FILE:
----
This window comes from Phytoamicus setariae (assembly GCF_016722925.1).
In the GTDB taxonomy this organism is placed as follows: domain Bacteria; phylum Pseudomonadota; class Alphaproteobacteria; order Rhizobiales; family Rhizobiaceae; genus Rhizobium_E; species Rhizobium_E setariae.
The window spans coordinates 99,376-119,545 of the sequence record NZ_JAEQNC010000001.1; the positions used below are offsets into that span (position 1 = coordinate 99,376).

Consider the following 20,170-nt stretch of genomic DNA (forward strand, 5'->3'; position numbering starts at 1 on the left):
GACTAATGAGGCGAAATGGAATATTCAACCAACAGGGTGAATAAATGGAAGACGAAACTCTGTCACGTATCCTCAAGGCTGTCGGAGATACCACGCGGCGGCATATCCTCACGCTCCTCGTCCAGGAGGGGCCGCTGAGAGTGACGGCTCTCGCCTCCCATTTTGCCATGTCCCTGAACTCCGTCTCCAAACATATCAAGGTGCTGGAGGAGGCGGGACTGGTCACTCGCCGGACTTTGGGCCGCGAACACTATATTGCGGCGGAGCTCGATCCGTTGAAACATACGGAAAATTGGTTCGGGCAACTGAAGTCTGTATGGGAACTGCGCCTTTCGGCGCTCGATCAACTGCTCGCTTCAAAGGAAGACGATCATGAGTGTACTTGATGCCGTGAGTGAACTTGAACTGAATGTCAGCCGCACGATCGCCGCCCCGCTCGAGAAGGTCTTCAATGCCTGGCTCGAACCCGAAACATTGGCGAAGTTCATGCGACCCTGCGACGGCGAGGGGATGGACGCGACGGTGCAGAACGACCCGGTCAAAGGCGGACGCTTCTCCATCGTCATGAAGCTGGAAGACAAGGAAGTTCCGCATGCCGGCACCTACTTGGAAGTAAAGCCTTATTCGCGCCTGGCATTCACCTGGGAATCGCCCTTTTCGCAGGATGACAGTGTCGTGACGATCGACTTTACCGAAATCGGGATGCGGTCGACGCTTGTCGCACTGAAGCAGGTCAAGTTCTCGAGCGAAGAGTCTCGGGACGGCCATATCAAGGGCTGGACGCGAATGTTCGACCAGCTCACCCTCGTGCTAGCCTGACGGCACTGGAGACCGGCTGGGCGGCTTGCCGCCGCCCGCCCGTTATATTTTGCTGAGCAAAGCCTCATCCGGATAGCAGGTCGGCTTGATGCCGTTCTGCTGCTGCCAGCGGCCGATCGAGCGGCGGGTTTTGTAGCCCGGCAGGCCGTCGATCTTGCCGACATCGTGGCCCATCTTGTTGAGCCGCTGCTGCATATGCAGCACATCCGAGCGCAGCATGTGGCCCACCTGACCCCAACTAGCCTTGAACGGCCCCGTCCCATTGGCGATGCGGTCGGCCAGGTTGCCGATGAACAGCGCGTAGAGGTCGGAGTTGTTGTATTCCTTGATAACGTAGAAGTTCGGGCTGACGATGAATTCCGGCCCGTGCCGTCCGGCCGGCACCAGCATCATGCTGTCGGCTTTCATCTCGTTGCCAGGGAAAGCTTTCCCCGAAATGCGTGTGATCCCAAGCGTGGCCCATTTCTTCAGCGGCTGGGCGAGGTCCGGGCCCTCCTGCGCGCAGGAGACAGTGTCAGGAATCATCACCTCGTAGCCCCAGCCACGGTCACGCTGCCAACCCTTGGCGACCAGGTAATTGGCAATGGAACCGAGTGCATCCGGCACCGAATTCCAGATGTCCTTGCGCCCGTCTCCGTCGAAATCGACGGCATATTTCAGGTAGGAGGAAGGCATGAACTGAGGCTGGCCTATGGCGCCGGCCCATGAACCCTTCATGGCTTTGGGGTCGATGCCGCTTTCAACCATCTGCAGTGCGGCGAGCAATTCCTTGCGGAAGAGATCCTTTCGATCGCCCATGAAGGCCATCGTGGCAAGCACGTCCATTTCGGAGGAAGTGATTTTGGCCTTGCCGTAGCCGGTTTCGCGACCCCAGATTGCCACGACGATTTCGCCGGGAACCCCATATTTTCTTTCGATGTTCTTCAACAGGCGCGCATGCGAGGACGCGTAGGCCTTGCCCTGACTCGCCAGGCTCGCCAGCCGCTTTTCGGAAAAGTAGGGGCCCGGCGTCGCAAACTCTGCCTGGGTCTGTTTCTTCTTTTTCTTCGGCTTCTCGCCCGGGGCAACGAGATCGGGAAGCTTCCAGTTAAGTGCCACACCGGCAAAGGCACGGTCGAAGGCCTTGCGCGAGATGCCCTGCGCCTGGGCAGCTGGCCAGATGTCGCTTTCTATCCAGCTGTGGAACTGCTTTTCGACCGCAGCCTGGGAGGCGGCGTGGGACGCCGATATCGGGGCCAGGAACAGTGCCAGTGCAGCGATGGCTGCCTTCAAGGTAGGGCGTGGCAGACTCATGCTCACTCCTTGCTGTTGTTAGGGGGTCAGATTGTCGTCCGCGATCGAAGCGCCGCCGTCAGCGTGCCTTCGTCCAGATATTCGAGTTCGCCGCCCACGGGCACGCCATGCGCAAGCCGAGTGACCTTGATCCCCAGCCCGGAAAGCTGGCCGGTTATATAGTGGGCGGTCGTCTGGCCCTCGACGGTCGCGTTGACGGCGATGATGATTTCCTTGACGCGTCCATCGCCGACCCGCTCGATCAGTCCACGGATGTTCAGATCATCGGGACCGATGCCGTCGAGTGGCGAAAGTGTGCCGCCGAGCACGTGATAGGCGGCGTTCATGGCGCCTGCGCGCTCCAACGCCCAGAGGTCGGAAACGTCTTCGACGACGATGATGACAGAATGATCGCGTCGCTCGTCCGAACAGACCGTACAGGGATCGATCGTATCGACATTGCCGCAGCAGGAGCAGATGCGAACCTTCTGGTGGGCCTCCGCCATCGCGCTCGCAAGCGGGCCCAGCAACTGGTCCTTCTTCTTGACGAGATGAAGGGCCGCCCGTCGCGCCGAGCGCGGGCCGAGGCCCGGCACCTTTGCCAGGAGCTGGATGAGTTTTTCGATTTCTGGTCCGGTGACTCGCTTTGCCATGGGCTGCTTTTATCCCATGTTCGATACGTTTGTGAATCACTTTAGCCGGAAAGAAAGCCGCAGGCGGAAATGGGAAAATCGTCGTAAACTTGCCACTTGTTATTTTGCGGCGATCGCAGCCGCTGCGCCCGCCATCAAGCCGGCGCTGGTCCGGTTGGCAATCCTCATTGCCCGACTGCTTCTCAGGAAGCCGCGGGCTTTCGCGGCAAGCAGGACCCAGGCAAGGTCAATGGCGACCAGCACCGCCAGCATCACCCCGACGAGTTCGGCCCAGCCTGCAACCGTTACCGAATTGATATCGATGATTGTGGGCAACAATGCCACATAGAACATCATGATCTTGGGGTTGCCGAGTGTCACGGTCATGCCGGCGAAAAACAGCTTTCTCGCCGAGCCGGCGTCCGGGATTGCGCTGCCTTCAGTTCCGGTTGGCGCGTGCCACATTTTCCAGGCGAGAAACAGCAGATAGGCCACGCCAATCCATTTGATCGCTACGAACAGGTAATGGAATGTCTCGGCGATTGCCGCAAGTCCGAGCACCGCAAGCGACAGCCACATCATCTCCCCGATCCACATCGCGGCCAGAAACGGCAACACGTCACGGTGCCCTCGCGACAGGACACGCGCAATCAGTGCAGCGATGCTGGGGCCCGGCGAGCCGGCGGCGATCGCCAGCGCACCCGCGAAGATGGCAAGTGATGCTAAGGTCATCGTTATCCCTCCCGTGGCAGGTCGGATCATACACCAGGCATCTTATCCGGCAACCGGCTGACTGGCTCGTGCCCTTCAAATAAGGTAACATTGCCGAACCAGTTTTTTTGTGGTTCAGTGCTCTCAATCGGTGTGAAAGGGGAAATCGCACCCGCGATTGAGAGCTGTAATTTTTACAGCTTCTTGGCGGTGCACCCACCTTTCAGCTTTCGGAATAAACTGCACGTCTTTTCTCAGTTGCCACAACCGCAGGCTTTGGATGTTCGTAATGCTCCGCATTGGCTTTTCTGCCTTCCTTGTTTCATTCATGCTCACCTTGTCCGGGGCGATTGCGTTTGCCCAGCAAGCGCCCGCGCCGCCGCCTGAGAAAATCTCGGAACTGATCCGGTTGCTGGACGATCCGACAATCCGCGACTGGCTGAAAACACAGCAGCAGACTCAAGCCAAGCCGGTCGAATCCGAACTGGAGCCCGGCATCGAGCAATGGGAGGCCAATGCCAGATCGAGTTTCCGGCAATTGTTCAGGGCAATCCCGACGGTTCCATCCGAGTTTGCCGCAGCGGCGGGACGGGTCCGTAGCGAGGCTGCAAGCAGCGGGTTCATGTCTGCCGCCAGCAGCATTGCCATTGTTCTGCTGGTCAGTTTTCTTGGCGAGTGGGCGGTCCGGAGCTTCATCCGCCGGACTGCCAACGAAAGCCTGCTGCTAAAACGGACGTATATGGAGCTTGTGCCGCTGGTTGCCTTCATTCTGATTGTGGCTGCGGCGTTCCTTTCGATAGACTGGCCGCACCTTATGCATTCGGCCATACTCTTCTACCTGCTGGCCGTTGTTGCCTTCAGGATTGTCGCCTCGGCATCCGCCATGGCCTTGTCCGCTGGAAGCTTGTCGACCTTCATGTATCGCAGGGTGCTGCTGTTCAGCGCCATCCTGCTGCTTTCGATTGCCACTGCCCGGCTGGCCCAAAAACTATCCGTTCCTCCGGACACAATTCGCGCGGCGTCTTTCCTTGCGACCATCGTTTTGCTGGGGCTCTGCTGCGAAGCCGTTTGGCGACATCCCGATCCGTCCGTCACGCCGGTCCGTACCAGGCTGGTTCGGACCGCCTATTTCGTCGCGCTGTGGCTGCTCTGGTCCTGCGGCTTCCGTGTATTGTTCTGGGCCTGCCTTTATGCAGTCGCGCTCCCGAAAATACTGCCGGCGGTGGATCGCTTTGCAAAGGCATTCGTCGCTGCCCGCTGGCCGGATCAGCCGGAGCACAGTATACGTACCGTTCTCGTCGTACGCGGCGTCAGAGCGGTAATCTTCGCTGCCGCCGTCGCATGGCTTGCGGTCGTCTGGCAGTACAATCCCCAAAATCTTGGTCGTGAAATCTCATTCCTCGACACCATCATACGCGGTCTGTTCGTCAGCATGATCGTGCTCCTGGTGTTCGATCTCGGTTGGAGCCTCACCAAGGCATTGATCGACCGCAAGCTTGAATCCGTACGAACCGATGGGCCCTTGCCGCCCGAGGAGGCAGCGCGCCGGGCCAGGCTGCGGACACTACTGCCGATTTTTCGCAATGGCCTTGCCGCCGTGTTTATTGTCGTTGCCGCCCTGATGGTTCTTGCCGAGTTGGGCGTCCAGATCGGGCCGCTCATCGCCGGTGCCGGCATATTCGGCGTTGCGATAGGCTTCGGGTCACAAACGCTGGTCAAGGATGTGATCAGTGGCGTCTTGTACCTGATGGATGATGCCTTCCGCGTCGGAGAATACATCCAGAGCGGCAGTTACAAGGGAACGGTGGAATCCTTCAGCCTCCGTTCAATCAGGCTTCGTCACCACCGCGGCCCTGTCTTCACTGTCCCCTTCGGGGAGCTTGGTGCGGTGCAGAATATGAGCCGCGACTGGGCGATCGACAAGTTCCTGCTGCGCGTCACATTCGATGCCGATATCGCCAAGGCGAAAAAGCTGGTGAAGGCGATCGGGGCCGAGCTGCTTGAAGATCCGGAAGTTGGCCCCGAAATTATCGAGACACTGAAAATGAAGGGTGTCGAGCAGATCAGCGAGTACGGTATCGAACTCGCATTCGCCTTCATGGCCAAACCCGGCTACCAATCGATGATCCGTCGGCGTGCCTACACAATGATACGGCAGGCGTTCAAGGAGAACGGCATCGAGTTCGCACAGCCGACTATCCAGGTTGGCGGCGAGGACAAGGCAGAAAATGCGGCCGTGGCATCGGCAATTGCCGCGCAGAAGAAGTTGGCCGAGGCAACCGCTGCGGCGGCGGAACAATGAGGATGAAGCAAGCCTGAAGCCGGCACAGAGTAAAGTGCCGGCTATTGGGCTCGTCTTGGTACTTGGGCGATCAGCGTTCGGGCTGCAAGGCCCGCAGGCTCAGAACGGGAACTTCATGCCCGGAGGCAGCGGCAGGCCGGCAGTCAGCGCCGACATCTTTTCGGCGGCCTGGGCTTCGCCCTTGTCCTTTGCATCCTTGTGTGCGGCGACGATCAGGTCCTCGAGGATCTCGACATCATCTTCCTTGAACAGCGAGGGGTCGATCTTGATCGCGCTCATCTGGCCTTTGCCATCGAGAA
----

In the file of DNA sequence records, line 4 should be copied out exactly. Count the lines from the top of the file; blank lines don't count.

Consider the following 20,170-nt stretch of genomic DNA (forward strand, 5'->3'; position numbering starts at 1 on the left):